Tate Gallery Report 1964-5, 1966, p.41

J.P. Hodin, Barbara Hepworth, 1961, pl.n
David Fraser Jenkins, Barbara Hepworth: A Guide to the Tate Gallery Collection at London and St Ives, Cornwall, 1982, p.44

Displayed in the artist's studio, Barbara Hepworth Museum, St Ives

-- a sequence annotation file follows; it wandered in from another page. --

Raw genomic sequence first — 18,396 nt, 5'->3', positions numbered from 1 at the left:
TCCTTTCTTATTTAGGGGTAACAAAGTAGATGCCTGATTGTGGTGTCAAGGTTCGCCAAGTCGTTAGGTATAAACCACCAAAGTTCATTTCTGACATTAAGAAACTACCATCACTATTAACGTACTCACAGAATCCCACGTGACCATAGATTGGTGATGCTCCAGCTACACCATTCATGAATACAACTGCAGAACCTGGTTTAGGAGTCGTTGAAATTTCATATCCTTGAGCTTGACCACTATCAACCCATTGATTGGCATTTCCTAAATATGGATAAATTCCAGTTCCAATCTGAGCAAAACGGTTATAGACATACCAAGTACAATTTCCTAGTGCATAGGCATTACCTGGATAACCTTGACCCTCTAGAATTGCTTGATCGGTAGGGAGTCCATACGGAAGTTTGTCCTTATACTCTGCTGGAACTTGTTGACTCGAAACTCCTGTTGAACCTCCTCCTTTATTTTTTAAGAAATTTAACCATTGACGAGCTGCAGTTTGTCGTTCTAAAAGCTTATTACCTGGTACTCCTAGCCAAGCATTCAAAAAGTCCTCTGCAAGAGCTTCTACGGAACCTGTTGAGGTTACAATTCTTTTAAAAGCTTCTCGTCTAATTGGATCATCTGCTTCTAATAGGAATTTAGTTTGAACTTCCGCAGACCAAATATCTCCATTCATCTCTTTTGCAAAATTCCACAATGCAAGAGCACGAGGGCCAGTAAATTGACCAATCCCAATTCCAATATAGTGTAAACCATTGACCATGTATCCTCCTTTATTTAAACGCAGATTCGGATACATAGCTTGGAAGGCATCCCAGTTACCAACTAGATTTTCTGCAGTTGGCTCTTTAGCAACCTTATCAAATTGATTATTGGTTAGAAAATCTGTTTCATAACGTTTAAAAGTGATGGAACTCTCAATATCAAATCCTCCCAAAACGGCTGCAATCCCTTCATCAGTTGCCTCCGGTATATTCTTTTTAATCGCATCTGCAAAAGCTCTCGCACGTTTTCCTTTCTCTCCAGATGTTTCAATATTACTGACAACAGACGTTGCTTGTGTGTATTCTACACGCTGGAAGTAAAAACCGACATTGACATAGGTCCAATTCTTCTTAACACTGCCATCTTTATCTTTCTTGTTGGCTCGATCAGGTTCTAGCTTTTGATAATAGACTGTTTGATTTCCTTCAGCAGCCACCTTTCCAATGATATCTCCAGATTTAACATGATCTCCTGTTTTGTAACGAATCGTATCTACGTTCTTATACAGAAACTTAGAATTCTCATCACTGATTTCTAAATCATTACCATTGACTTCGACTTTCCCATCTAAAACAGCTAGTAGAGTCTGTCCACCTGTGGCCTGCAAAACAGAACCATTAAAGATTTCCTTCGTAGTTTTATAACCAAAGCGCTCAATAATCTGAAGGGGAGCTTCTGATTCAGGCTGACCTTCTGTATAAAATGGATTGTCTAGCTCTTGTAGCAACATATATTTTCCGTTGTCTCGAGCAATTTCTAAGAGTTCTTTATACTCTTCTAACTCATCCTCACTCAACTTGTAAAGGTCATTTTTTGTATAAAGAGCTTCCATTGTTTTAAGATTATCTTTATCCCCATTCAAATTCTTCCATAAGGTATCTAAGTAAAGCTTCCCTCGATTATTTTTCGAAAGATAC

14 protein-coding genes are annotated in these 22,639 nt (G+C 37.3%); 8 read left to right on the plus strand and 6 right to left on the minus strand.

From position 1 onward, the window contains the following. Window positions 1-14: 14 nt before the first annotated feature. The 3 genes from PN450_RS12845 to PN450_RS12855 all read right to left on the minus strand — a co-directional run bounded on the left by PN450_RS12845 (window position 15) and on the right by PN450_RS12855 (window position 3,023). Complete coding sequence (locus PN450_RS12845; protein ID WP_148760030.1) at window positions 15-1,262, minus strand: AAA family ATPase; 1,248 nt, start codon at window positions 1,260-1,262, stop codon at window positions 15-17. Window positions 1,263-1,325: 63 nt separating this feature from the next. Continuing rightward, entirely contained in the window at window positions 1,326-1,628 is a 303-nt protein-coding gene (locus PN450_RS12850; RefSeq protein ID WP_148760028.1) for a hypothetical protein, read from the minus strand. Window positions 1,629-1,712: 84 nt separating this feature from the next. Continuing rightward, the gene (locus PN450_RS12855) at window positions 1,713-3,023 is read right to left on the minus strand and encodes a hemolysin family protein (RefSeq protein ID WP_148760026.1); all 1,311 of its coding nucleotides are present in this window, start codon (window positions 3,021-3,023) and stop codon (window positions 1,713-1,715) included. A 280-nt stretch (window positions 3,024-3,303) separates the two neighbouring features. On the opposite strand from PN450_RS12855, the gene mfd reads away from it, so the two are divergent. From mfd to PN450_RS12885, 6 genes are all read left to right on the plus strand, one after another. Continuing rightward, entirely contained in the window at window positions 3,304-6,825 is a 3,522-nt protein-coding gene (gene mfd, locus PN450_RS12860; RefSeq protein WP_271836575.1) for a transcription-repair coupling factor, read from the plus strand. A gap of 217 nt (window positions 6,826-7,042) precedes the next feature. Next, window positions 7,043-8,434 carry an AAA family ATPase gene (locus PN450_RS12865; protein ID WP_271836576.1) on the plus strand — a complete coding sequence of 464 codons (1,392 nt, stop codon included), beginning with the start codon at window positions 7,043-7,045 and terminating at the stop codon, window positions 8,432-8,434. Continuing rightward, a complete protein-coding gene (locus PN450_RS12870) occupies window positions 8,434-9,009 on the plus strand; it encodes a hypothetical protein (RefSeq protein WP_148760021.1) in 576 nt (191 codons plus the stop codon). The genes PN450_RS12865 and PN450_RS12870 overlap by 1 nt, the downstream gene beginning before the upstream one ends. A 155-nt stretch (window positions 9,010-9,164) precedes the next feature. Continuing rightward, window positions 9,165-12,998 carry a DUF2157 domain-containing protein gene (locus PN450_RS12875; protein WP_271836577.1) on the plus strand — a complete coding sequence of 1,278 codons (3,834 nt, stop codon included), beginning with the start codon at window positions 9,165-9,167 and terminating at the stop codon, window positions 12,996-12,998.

'Perigord could be said [to have] belonged to the family of drawings connected to the big Meridian of State House in Holborn', the artist told the Tate Gallery shortly after donating the drawing (3 March 1965, Tate Gallery Catalogue Files). The sculpture Meridian was Hepworth's first major public commission since the Festival of Britain, the preparation for which went through several stages: drawing, maquettes and the medium sized Garden Sculpture (Model for Meridian) (Tate Gallery T03139). As the commission was secured in late 1958 and associated drawings - such as Wind Movement No.2 (repr. Alan Bowness, Barbara Hepworth: Drawings from a Sculptor's Landscape, 1966, pl.42) - are dated to 1957, the 'family of drawings' to which she referred appears to have been underway before the monumental sculpture was envisaged. This coincides with the view that 'My drawings in the main relate to general phases of sculpture in the exploratory sense' (ibid.).